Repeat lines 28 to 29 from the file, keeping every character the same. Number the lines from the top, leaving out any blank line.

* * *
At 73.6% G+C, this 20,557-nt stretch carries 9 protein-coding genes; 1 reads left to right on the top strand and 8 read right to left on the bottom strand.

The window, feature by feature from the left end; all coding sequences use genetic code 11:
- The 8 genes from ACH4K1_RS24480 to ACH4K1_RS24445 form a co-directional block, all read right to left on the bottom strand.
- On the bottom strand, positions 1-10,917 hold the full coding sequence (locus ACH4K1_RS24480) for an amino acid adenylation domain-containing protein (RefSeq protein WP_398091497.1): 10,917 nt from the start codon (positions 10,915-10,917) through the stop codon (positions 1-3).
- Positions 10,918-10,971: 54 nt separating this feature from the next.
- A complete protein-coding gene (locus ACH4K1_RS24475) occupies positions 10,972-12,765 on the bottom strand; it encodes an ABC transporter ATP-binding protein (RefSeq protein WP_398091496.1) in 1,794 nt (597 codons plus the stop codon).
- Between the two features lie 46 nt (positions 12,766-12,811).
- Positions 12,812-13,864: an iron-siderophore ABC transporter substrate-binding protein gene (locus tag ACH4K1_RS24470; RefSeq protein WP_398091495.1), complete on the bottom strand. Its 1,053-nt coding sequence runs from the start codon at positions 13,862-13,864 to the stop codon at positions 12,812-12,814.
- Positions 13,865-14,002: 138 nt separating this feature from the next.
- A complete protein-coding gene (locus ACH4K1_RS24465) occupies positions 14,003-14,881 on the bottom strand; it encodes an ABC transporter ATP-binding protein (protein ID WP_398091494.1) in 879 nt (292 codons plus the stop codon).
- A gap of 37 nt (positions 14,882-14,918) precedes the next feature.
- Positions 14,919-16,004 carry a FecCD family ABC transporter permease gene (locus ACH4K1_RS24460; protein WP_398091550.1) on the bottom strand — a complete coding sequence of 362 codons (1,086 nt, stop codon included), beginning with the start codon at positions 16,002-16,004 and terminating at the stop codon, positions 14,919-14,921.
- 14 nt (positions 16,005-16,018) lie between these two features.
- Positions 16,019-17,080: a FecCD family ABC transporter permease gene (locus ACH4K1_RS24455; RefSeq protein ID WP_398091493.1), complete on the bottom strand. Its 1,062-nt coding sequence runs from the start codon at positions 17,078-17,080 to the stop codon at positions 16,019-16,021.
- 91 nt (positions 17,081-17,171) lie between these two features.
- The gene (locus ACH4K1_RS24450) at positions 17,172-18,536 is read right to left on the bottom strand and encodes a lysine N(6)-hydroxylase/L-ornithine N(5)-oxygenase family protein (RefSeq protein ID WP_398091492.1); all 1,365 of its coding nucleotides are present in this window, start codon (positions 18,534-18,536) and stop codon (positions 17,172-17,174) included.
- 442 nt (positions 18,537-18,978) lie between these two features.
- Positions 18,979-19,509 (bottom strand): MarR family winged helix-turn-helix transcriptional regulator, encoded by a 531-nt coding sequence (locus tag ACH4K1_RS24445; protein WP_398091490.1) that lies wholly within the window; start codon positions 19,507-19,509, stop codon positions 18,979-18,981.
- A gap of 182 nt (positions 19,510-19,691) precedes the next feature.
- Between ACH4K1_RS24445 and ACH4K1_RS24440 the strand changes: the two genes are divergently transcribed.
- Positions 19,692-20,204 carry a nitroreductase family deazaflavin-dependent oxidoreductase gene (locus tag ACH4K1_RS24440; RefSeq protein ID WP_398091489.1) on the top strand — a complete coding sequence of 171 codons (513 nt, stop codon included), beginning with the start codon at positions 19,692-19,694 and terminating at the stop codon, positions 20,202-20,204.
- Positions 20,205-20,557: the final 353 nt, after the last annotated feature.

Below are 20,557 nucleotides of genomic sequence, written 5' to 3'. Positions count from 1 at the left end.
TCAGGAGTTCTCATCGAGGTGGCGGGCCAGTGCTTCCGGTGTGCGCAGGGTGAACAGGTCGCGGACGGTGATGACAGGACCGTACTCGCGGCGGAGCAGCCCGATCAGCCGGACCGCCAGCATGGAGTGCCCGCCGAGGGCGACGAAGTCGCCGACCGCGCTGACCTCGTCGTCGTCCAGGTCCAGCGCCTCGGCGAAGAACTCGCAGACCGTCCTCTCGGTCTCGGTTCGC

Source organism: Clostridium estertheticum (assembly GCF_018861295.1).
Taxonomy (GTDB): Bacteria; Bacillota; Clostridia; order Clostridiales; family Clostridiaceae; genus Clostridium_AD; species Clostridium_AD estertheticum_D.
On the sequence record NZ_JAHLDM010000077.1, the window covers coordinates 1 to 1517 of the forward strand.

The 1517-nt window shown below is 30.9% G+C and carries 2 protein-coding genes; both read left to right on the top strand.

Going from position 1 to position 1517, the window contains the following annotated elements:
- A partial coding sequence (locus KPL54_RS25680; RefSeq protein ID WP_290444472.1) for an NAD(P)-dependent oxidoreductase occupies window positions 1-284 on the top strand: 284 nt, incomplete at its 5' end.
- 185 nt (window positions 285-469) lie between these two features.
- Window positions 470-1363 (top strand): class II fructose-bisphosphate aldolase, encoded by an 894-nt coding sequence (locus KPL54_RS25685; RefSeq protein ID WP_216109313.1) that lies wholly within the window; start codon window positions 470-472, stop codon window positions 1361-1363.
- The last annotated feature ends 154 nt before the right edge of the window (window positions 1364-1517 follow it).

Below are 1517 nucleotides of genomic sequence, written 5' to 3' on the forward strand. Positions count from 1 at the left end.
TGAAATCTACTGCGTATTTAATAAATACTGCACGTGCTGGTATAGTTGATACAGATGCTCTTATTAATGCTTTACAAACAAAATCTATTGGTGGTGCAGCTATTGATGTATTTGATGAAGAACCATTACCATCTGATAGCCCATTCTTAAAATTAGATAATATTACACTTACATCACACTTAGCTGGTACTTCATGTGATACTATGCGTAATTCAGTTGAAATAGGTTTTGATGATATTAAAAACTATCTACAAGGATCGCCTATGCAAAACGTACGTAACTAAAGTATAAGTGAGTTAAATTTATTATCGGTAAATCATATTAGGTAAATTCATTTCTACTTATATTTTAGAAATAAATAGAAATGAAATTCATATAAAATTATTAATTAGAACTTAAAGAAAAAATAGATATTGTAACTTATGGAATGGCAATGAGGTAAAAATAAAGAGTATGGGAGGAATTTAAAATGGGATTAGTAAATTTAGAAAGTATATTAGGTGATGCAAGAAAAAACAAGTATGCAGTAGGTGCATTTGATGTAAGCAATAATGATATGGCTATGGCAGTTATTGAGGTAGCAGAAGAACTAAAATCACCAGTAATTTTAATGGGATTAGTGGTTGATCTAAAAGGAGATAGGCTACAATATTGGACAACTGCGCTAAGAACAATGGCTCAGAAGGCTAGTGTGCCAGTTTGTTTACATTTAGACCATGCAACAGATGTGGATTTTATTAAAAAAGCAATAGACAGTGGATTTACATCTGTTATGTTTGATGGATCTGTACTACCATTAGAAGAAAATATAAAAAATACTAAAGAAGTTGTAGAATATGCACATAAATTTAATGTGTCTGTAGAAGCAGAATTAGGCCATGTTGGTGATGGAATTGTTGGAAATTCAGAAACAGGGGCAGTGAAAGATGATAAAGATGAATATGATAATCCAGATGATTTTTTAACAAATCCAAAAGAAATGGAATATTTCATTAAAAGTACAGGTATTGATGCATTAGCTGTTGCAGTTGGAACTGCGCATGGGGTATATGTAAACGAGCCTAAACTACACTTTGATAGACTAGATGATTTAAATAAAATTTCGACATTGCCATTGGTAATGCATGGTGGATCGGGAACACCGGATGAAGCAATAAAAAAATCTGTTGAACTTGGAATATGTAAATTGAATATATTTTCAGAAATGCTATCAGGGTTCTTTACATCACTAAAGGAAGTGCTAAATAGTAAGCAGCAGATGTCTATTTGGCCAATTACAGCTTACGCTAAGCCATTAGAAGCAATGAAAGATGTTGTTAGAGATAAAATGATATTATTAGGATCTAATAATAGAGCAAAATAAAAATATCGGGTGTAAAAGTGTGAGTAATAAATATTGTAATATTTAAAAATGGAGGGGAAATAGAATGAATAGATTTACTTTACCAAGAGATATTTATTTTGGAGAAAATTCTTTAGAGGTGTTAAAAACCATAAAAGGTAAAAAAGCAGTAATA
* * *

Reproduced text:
The 1517-nt window shown below is 30.9% G+C and carries 2 protein-coding genes; both read left to right on the top strand.

Going from position 1 to position 1517, the window contains the following annotated elements: